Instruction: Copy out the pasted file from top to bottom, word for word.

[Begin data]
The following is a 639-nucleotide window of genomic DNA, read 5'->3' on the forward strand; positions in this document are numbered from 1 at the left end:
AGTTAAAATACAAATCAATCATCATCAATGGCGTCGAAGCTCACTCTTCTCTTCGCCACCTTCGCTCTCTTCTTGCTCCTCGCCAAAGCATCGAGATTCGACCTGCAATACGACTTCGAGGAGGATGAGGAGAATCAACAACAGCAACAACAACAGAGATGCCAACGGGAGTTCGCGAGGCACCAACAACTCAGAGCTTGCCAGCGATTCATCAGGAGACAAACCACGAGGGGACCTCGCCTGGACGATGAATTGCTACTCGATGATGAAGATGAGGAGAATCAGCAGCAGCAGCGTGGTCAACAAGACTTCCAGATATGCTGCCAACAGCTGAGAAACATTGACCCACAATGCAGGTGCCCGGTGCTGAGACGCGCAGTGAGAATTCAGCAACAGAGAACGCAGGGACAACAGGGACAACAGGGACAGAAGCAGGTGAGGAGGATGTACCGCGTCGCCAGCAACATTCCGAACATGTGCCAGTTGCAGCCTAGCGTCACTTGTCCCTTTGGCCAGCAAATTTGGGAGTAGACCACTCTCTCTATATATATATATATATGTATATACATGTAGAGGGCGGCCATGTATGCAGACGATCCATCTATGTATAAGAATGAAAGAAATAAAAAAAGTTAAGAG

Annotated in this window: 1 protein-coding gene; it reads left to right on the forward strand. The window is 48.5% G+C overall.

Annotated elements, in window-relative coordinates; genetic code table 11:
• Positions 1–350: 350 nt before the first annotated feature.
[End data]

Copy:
The following is a 639-nucleotide window of genomic DNA, read 5'->3' on the forward strand; positions in this document are numbered from 1 at the left end:
AGTTAAAATACAAATCAATCATCATCAATGGCGTCGAAGCTCACTCTTCTCTTCGCCACCTTCGCTCTCTTCTTGCTCCTCGCCAAAGCATCGAGATTCGACCTGCAATACGACTTCGAGGAGGATGAGGAGAATCAACAACAGCAACAACAACAGAGATGCCAACGGGAGTTCGCGAGGCACCAACAACTCAGAGCTTGCCAGCGATTCATCAGGAGACAAACCACGAGGGGACCTCGCCTGGACGATGAATTGCTACTCGATGATGAAGATGAGGAGAATCAGCAGCAGCAGCGTGGTCAACAAGACTTCCAGATATGCTGCCAACAGCTGAGAAACATTGACCCACAATGCAGGTGCCCGGTGCTGAGACGCGCAGTGAGAATTCAGCAACAGAGAACGCAGGGACAACAGGGACAACAGGGACAGAAGCAGGTGAGGAGGATGTACCGCGTCGCCAGCAACATTCCGAACATGTGCCAGTTGCAGCCTAGCGTCACTTGTCCCTTTGGCCAGCAAATTTGGGAGTAGACCACTCTCTCTATATATATATATATATGTATATACATGTAGAGGGCGGCCATGTATGCAGACGATCCATCTATGTATAAGAATGAAAGAAATAAAAAAAGTTAAGAG

Annotated in this window: 1 protein-coding gene; it reads left to right on the forward strand. The window is 48.5% G+C overall.

Annotated elements, in window-relative coordinates; genetic code table 11:
• Positions 1–350: 350 nt before the first annotated feature.